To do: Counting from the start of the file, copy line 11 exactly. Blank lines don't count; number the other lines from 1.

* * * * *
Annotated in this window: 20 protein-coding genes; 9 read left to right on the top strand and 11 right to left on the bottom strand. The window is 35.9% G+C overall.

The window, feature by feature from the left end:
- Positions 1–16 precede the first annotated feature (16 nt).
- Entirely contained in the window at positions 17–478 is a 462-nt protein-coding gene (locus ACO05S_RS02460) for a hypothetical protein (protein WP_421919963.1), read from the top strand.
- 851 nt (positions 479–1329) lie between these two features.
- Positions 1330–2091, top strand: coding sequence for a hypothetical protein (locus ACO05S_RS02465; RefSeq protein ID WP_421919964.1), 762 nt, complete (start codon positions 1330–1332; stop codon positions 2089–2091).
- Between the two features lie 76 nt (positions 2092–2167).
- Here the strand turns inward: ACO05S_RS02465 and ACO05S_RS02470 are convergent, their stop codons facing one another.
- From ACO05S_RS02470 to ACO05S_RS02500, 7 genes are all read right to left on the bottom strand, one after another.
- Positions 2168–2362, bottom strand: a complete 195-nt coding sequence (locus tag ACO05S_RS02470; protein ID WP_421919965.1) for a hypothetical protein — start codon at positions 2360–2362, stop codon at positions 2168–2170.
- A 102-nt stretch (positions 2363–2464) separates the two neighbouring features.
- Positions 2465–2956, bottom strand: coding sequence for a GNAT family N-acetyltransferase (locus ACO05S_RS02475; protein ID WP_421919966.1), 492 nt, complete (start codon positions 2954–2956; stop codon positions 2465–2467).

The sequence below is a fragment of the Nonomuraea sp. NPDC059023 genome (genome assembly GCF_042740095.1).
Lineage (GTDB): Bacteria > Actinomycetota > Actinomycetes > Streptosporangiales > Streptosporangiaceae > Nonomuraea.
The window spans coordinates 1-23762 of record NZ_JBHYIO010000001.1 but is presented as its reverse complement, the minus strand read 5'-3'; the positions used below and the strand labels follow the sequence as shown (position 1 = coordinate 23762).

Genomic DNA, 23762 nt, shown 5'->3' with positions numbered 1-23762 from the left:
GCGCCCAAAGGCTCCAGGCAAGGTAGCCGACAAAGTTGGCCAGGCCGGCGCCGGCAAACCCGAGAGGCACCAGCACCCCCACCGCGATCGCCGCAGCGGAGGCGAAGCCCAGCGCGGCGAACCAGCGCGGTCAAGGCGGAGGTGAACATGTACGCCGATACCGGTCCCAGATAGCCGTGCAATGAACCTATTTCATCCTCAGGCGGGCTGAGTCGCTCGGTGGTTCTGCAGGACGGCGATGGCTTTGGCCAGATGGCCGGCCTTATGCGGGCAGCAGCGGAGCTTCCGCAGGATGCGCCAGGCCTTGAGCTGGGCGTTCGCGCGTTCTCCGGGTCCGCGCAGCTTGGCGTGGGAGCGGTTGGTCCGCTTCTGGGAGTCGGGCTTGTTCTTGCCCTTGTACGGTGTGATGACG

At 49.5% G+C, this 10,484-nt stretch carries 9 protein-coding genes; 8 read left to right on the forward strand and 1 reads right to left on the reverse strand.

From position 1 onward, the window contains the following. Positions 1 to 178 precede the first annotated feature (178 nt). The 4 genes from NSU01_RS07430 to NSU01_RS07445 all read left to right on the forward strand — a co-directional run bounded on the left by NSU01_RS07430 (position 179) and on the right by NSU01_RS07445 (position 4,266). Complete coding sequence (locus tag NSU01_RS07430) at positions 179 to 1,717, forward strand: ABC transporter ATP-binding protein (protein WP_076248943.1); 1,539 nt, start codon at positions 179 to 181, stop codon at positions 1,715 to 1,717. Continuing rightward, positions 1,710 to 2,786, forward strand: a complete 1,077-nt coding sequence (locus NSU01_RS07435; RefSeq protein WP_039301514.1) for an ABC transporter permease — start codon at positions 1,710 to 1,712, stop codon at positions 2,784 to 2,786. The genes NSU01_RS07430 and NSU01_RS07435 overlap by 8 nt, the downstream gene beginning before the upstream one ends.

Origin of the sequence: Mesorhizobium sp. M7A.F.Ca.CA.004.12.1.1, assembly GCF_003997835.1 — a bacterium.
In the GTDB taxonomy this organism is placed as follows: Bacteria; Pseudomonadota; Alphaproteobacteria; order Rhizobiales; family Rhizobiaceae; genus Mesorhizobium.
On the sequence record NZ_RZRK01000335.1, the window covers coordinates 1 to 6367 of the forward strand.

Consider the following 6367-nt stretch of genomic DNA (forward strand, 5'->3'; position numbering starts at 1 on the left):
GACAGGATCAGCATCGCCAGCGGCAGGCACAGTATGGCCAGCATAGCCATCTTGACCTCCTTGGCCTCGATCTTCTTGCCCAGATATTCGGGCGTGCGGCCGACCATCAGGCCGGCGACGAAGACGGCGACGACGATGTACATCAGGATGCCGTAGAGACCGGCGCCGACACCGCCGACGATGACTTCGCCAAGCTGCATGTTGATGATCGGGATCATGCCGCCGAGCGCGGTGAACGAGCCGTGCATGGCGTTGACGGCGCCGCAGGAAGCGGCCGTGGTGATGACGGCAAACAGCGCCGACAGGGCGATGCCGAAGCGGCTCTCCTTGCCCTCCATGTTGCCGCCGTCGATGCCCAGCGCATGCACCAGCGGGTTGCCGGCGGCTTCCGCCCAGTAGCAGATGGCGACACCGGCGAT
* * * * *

- A 102-nt stretch (positions 2363–2464) separates the two neighbouring features.